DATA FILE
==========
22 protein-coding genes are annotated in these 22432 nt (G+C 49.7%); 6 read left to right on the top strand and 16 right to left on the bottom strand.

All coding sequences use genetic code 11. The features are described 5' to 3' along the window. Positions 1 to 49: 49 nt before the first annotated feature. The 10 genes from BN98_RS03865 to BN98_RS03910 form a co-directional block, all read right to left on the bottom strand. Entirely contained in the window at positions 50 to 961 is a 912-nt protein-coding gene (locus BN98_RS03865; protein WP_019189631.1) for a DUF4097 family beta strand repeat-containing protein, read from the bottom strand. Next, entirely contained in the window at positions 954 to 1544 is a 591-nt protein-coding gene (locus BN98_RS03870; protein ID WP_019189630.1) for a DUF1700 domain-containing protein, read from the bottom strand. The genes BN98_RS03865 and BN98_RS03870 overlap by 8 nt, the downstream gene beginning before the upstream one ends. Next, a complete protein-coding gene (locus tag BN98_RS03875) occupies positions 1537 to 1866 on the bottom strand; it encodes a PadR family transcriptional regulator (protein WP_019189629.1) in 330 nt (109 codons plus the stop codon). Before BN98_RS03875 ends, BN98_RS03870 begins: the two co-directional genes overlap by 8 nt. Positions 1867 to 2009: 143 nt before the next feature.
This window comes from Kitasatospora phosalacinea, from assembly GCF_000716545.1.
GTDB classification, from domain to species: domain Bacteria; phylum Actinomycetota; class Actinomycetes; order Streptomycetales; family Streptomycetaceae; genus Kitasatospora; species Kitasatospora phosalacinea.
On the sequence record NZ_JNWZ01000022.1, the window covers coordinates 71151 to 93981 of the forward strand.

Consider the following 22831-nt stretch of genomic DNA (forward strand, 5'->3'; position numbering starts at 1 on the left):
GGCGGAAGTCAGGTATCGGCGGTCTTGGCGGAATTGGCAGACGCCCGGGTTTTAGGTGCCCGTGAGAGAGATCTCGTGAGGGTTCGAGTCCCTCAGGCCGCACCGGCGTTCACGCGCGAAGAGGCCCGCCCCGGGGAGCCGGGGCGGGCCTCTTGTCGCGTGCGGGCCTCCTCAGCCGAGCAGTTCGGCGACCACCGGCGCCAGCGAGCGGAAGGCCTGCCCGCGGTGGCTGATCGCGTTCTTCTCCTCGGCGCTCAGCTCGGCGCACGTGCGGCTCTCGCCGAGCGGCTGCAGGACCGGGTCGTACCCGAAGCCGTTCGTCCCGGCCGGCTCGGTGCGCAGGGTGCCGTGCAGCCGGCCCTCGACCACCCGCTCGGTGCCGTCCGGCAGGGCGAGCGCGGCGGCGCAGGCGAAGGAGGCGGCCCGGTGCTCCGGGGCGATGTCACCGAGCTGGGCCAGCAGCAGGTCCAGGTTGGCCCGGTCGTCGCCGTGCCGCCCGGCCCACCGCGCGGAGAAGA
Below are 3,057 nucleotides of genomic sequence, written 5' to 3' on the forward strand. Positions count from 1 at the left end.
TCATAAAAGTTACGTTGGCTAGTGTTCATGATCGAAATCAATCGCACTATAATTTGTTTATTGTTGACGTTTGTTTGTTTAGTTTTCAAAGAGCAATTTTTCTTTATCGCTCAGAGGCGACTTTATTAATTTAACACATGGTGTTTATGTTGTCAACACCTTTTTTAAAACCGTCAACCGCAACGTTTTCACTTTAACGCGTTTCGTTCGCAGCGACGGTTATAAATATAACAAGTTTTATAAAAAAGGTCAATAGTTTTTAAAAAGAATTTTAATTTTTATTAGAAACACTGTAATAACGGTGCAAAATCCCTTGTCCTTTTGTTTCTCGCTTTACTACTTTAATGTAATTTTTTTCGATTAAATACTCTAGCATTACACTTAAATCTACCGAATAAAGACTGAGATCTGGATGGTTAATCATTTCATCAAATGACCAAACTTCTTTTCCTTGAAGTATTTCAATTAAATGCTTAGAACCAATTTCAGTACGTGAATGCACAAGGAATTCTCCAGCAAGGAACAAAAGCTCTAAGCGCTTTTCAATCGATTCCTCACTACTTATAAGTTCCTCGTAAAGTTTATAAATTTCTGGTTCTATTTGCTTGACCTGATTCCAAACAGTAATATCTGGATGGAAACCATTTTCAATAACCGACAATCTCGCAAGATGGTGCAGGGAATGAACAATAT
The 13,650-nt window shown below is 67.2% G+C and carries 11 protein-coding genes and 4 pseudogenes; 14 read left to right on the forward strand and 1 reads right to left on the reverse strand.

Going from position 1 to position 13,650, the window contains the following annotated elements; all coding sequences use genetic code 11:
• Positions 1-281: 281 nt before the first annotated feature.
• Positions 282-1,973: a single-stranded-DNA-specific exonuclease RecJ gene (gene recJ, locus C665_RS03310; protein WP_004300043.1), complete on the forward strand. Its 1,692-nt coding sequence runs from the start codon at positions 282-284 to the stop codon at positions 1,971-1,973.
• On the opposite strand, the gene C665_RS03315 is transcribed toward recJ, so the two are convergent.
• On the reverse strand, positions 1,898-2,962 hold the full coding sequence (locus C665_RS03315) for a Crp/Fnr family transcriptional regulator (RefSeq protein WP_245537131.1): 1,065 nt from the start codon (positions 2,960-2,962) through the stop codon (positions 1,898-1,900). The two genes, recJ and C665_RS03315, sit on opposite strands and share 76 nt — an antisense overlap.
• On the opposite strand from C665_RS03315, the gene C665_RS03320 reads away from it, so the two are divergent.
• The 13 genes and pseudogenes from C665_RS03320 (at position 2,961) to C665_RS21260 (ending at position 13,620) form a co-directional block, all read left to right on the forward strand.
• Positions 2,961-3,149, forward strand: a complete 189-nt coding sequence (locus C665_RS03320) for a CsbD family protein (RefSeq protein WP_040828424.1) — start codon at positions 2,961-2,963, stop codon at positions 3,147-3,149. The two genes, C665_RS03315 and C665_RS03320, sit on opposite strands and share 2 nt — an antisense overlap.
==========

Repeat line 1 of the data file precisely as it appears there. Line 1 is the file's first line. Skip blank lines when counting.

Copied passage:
22 protein-coding genes are annotated in these 22432 nt (G+C 49.7%); 6 read left to right on the top strand and 16 right to left on the bottom strand.